Sleep Has His House
This Edition: British reprint
Originally published as "House of Sleep"
Current edition: 2002
FROM THE BOOK JACKET:|
Since her death in 1968, there has been a strong revival of interest in Anna Kavan's work. Sleep Has His House, combining autobiography with surrealist experimentation, deserves to rank with the author's best works.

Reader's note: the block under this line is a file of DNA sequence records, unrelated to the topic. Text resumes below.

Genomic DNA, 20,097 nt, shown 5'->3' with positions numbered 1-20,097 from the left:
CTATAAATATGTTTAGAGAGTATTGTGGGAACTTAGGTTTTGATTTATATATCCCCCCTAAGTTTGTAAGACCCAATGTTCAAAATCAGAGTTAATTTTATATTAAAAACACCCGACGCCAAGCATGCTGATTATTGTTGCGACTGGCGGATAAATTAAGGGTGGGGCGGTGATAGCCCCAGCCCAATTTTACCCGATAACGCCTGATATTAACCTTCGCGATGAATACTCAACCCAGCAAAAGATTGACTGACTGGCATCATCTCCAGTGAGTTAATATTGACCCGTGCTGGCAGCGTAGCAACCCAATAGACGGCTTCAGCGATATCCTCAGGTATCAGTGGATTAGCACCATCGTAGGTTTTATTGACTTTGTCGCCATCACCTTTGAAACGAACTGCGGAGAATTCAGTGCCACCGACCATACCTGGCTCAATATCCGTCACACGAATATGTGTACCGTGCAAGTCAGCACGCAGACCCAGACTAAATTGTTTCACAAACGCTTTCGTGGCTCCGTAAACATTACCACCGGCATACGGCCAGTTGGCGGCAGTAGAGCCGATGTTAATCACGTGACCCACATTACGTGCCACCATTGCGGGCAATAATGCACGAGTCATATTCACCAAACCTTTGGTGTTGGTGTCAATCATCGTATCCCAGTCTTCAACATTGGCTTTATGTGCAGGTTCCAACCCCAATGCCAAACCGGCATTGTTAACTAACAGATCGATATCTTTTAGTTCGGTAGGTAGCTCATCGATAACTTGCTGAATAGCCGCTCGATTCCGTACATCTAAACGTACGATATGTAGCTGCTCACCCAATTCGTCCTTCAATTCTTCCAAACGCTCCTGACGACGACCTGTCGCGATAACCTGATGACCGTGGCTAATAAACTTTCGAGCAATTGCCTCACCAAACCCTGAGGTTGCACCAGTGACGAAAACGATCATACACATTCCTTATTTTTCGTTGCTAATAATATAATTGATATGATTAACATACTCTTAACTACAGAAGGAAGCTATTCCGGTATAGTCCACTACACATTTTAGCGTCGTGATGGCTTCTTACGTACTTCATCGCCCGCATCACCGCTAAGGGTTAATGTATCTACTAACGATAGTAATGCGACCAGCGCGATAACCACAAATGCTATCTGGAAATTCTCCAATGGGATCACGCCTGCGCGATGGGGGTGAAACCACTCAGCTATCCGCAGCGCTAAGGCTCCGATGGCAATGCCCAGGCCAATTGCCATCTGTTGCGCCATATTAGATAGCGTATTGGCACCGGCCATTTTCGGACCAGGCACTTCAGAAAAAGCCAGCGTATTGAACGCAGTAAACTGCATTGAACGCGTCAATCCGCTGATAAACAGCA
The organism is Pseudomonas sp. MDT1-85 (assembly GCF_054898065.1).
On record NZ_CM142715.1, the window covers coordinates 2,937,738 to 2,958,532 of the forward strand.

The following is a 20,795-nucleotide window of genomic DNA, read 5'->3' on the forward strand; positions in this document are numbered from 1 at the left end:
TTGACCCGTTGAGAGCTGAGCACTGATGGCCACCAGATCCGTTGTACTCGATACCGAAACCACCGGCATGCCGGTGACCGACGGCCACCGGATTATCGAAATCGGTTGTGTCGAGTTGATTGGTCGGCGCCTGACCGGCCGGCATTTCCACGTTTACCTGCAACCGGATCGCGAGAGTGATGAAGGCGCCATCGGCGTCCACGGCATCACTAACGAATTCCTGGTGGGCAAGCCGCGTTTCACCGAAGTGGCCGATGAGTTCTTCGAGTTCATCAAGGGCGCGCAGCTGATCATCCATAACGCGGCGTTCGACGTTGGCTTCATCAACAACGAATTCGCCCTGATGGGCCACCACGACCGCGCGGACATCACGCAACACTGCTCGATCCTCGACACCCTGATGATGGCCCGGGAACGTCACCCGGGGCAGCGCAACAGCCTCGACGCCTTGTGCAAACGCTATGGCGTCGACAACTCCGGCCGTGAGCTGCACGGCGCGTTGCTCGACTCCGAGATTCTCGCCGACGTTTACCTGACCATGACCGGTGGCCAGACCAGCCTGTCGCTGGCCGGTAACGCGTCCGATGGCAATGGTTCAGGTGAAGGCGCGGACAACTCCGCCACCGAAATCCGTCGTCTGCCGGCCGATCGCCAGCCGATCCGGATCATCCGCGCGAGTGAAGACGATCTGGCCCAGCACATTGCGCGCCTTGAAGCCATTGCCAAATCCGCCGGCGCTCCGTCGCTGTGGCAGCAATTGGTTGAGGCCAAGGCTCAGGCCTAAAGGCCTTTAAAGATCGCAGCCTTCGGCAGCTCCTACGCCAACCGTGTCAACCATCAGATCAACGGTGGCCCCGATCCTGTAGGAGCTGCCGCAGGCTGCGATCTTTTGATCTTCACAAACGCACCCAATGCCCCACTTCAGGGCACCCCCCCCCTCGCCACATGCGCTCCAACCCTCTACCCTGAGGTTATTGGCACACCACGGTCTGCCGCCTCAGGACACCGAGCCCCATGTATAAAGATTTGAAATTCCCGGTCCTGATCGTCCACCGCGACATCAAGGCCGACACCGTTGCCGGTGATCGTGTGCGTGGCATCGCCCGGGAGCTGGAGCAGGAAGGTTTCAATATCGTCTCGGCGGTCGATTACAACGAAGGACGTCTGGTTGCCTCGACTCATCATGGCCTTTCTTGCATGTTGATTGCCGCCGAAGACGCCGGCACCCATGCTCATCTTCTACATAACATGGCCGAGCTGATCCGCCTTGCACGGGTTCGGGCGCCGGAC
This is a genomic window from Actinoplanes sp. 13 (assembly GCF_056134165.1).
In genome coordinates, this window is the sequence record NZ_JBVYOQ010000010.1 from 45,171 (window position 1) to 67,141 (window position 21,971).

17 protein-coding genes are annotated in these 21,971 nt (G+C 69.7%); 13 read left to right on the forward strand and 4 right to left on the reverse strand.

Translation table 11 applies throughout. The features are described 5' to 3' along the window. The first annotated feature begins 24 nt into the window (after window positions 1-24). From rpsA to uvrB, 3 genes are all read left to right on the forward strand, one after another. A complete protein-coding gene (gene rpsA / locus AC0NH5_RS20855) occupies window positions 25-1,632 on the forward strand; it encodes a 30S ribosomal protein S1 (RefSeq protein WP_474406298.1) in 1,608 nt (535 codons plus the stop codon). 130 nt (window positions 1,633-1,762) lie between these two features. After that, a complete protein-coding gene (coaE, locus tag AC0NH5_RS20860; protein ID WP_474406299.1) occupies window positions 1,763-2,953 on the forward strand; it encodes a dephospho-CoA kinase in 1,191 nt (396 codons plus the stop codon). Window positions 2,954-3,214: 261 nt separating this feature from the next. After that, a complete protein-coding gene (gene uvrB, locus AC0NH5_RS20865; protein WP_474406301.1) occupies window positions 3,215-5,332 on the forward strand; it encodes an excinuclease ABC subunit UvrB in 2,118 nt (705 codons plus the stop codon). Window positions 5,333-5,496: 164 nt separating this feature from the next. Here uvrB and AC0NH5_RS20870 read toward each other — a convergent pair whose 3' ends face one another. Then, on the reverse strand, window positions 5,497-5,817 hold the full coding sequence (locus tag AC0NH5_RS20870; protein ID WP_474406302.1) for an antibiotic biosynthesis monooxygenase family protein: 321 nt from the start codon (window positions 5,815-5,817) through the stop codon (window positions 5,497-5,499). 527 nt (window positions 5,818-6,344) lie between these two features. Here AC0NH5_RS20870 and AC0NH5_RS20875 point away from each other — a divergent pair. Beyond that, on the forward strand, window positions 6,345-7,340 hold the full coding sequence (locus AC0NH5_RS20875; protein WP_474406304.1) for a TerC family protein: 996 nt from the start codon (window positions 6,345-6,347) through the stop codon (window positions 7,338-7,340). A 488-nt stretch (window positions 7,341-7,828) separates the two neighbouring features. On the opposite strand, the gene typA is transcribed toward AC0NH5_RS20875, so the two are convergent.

In her foreword Anna Kavan writes: 'Life is tension or the result of tension; without tension the creative impulse cannot exist. If human life be taken as the result of tension between the two polarities night and day, night, the negative pole, must share equal importance with the positive day. At night, under the influence of cosmic radiations quite different from those of the day, human affairs are apt to come to a crisis. At night most human beings die and are born. Sleep Has His House describes in the night-time language certain stages in the development of one individual human being. No interpretation is needed of this language we have all spoken in childhood and in our dreams; but for the sake of unity a few words before every section indicate the corresponding events of the day.'
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